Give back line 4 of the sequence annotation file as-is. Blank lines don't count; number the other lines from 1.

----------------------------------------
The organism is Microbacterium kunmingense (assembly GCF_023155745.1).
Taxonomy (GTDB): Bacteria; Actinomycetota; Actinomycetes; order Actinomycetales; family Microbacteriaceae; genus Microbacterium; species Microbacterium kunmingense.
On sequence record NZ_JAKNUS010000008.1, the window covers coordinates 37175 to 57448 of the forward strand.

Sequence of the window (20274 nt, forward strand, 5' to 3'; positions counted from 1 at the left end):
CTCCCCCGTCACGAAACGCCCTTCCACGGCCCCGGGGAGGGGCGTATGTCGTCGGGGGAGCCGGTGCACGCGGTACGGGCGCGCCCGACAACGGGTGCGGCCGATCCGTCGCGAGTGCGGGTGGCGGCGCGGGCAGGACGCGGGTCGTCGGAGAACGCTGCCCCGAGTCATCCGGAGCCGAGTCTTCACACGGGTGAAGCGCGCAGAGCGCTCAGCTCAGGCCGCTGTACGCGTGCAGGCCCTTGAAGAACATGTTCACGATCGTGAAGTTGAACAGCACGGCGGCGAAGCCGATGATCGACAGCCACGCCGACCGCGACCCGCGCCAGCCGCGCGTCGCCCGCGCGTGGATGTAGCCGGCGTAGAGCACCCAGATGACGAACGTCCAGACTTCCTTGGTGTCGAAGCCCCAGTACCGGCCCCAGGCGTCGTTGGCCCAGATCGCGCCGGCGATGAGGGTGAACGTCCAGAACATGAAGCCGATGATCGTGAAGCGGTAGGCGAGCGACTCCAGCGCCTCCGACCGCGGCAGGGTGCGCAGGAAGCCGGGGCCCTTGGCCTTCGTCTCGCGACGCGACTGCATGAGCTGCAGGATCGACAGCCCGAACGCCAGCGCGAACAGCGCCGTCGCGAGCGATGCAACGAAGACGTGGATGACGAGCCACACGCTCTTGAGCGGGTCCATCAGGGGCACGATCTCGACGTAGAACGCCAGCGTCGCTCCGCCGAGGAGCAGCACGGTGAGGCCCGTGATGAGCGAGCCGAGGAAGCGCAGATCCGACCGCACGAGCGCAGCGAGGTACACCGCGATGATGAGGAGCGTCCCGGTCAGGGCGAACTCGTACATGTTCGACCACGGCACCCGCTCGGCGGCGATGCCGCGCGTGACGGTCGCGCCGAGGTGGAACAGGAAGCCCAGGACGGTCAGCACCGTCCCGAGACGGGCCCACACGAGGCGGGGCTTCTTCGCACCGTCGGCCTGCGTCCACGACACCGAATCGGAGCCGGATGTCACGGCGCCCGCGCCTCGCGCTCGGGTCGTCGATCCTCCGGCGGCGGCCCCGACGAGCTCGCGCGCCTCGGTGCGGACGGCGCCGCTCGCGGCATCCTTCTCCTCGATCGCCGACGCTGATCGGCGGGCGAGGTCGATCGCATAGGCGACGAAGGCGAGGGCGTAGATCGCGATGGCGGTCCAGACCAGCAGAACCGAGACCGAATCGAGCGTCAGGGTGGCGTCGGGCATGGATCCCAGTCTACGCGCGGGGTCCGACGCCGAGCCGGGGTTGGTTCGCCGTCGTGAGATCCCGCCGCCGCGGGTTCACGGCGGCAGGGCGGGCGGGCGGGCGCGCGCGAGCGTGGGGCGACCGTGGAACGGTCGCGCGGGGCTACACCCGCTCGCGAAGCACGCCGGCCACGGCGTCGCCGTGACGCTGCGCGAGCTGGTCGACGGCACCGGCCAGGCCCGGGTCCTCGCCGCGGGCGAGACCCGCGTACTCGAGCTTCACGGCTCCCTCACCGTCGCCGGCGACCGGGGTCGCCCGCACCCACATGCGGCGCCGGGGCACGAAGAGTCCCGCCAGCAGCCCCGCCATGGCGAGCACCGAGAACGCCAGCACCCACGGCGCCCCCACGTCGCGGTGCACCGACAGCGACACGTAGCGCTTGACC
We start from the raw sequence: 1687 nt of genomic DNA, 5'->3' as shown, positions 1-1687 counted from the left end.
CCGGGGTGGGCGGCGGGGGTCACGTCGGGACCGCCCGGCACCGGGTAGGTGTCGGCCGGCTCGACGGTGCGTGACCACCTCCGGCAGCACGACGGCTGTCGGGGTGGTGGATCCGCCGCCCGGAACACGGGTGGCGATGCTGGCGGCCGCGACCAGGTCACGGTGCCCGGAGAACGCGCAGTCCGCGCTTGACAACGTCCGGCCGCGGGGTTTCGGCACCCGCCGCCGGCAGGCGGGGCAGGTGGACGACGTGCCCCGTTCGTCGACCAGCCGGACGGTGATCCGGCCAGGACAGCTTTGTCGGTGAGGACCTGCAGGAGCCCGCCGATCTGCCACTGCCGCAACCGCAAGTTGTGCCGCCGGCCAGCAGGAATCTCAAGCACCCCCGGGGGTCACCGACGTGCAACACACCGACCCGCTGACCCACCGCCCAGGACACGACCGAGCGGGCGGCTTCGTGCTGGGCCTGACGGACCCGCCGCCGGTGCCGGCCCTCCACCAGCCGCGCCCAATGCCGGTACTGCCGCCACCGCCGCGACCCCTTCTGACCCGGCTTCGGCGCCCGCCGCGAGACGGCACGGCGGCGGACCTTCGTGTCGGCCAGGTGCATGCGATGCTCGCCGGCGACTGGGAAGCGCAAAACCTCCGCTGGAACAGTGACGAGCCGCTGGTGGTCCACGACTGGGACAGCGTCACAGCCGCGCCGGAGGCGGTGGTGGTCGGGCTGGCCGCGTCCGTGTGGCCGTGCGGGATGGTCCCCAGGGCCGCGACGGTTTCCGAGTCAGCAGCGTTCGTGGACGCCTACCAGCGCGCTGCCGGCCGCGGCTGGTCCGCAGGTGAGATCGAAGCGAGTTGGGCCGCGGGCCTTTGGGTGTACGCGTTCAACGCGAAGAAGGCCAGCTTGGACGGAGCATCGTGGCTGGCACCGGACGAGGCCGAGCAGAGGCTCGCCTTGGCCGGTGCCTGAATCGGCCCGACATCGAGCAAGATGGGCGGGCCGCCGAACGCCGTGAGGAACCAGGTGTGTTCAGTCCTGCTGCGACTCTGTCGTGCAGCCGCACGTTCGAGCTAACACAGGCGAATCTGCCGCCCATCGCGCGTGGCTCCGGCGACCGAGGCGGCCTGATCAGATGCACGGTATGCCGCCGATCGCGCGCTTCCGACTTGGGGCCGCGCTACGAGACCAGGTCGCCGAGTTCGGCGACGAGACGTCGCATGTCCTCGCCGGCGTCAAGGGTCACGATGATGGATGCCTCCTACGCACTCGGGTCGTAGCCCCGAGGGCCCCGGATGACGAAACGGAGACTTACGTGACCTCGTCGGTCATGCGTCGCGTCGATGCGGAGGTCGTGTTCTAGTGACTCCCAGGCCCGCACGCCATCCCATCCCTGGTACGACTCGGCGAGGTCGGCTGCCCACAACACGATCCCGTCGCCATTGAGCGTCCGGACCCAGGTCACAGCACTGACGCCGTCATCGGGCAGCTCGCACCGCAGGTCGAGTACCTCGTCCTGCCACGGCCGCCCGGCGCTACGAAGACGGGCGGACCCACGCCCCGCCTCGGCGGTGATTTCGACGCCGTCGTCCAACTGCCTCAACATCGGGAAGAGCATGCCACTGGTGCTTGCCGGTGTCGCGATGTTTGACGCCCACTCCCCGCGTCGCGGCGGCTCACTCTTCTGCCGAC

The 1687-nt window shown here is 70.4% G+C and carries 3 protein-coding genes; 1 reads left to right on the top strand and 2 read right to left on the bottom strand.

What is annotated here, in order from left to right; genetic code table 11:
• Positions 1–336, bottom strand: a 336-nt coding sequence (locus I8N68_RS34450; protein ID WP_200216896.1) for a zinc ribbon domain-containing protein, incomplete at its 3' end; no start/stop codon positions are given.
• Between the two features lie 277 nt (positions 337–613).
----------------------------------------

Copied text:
Sequence of the window (20274 nt, forward strand, 5' to 3'; positions counted from 1 at the left end):